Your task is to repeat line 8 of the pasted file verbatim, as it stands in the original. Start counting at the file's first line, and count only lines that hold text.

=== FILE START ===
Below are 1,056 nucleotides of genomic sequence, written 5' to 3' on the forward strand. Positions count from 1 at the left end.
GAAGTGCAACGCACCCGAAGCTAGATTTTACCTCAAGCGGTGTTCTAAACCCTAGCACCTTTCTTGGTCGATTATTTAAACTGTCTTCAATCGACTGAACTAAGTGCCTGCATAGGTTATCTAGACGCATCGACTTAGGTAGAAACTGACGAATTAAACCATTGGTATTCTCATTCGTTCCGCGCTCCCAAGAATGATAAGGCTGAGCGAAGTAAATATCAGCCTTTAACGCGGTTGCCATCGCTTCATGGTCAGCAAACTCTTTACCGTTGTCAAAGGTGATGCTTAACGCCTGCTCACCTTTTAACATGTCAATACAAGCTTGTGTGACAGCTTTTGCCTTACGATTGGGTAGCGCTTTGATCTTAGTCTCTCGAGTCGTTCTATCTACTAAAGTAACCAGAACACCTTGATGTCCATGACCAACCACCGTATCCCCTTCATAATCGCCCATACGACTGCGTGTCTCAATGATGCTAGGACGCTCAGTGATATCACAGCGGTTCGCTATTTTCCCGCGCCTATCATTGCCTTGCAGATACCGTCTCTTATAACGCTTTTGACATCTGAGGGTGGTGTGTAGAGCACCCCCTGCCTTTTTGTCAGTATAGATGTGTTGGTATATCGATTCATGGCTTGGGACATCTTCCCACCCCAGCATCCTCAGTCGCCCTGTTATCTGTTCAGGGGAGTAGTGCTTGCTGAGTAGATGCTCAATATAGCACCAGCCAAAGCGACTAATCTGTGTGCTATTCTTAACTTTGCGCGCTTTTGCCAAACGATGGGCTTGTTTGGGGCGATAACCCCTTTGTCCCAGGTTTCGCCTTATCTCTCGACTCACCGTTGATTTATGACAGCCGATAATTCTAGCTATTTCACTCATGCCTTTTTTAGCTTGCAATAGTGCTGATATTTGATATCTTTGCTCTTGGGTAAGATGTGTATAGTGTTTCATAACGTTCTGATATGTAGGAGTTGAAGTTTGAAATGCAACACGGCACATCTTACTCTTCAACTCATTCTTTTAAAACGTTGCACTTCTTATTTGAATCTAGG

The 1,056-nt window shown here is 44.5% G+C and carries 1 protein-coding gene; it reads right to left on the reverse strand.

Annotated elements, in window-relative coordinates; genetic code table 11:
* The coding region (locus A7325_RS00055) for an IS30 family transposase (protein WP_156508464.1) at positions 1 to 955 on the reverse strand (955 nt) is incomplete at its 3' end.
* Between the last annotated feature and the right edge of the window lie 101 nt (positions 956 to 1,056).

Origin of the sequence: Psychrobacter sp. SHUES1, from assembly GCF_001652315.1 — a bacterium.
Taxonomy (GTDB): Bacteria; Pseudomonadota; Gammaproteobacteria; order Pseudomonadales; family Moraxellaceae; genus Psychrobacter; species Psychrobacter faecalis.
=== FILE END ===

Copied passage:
Taxonomy (GTDB): Bacteria; Pseudomonadota; Gammaproteobacteria; order Pseudomonadales; family Moraxellaceae; genus Psychrobacter; species Psychrobacter faecalis.